Living in a hospital room with the love of your life who is so ill, sleeping in a fold-up bed that every night you get out,unfold and crawl into, hustling down the hall to the nearest women’s toilet, deciding you don’t really care if your hair is standing up on the back of your head and just trying to be reasonably modest in your nightgown and wrinkled robe–well, all I can really say is that I appear to be getting more used to it.
At first it felt like my grief over not being home, over not having our companion animal, sweet Akamai, with us, at my age feeling and in a real sense being homeless–it wasn’t the easiest thing I’ve ever done. I felt all the time as if my flesh was on fire, as if the locus of the pain was all over my body as well as in my heart and brain. I couldn’t draw a deep breath and felt, though I don’t think this part was true, that my throat was closing up.
Amazing what runaway emotions can do to a person. Especially when you think you’re firmly in touch with who you are and what you’re about. All I can say is that life seems to pitch monkey wrenches into the most modest of desires. I long for our little house, for our bed which I find wonderfully comfortable, for stumbling out of bed in the morning and going out in the kitchen to make my first cup of coffee, getting dressed, reading the newspaper to see what’s up in town.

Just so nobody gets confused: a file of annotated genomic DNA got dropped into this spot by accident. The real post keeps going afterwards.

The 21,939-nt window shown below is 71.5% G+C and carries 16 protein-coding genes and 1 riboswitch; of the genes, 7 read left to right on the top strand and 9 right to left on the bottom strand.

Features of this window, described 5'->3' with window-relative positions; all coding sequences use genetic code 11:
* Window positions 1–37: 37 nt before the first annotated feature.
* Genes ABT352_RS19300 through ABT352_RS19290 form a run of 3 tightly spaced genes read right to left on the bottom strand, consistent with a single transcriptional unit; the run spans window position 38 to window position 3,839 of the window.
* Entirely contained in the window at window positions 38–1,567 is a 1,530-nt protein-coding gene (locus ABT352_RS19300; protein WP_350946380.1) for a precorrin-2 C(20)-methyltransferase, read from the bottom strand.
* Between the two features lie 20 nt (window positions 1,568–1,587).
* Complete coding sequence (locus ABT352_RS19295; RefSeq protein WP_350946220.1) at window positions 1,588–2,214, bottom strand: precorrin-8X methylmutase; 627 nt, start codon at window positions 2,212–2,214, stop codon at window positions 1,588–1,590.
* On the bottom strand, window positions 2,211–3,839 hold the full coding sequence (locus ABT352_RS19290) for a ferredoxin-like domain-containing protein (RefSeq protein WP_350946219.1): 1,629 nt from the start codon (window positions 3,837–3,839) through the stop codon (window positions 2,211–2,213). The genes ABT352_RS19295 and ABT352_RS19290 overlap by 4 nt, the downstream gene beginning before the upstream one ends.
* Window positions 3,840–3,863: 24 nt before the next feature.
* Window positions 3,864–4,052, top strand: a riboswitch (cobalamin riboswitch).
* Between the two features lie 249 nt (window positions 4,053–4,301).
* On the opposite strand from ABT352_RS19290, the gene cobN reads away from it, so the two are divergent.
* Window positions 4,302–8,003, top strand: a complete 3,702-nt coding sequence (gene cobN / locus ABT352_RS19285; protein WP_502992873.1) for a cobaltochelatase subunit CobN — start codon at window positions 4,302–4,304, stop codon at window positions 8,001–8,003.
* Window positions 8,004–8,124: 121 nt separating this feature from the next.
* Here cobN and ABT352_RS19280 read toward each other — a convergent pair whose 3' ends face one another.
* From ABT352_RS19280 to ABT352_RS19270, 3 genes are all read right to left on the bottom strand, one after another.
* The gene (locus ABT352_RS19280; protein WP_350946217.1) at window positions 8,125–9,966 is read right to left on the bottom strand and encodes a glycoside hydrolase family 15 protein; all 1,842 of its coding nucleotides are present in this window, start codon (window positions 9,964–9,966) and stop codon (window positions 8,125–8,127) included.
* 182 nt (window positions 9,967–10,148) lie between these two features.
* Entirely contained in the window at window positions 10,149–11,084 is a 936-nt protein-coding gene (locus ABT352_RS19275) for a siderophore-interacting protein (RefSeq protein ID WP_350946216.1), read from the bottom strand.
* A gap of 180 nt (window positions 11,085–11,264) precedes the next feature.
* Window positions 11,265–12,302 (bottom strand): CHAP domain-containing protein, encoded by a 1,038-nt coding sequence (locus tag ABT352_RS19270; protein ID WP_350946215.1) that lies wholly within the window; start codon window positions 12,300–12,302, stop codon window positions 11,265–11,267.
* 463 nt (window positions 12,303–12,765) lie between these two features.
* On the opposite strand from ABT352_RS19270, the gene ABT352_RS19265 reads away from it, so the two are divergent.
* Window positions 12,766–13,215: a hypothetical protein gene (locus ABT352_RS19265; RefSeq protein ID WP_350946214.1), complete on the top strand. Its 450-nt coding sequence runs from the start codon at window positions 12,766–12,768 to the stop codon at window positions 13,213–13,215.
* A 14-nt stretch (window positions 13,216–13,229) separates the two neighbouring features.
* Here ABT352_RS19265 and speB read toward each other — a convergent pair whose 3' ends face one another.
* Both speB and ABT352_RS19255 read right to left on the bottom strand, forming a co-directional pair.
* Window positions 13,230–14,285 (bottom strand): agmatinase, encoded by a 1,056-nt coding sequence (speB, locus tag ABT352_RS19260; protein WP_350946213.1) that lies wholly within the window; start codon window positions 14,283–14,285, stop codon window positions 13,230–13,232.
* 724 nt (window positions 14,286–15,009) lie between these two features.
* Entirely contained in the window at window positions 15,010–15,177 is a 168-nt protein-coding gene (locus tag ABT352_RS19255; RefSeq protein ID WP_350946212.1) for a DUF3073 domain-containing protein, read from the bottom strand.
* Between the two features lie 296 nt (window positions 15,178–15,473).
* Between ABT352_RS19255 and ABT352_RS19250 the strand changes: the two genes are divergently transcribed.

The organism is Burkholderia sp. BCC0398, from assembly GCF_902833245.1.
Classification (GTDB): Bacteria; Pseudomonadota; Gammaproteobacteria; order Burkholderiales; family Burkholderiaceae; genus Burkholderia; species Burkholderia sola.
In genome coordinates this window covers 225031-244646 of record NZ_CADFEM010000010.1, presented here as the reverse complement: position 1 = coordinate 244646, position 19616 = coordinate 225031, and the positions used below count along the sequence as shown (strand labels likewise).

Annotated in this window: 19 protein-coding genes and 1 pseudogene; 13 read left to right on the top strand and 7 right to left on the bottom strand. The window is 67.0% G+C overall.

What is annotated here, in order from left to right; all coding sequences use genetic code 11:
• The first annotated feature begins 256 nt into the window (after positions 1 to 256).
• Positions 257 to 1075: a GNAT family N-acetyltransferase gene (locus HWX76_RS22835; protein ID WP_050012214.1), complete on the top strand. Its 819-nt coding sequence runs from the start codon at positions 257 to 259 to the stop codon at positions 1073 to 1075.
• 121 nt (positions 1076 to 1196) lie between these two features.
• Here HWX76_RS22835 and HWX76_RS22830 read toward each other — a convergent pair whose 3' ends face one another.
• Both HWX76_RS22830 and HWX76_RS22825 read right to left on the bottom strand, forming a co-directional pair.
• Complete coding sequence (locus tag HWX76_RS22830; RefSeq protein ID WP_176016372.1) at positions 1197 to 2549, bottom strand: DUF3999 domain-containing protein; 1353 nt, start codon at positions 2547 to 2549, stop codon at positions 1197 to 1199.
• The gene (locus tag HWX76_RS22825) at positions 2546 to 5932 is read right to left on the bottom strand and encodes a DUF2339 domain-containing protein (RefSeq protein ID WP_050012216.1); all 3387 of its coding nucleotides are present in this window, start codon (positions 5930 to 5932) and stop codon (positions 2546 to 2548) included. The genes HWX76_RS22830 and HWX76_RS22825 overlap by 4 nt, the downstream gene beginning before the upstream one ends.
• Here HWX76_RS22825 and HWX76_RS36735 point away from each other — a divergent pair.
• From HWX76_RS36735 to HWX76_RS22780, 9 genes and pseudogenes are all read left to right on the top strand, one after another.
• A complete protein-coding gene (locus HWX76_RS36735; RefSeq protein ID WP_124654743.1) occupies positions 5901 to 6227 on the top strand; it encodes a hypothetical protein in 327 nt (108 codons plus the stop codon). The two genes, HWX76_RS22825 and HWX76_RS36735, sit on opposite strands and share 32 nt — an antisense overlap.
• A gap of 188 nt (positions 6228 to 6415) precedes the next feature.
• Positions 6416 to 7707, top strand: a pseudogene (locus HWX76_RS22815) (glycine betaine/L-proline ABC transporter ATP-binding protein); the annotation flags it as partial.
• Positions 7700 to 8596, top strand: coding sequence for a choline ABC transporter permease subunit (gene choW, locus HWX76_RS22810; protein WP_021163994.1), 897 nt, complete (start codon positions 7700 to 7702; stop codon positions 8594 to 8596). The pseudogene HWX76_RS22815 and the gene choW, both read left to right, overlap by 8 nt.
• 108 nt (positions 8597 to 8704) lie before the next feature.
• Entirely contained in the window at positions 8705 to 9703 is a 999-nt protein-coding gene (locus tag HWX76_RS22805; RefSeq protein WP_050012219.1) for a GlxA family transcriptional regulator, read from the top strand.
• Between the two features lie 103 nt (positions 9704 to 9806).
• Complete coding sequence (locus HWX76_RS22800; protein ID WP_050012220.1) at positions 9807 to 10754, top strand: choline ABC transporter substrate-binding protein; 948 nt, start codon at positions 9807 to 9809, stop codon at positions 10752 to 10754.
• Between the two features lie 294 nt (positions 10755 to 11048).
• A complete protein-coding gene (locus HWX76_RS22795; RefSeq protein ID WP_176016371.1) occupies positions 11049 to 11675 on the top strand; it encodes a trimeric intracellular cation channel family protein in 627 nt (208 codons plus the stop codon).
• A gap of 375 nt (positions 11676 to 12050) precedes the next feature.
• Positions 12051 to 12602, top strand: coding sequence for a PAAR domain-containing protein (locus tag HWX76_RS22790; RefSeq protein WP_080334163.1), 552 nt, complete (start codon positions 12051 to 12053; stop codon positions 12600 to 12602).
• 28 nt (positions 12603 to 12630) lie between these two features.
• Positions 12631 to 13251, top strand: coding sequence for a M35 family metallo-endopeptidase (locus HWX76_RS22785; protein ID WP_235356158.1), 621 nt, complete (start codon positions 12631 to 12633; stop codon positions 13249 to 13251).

Simple, provincial routines and pleasures that in a real sense, at certain stages of life, make life worth living. The truth, though, is that I’ve always enjoyed these things since I was a young woman in my first apartment. The little routines frame the day and sustain living through the ups and downs.
Driving through town not many days ago, I joked about whether our town has become Brigadoon or Shangri-La to me. Brigadoon is an old movie about a town that only appeared to outsiders something like every 200 years; the rest of the time it was simply not there to anyone who didn’t live in it. I think Brigadoon was originally a stage musical. Shangri-La is the little town in the Himalayas that may or may not exist and, if it does, is tremendously difficult to reach. It’s from a movie and maybe originally from a novel.
In a real sense, wherever Lowell is is home to me, so that part is fine. He’s sleeping now; his treatment is very tiring. I am glad to be here, doing whatever little things I can for him. It’s a truism that home is where the heart is.
Of course my heart seems a little split; maybe that’s where the pain comes from. Whatever home is and wherever, much of it remains a golden dream.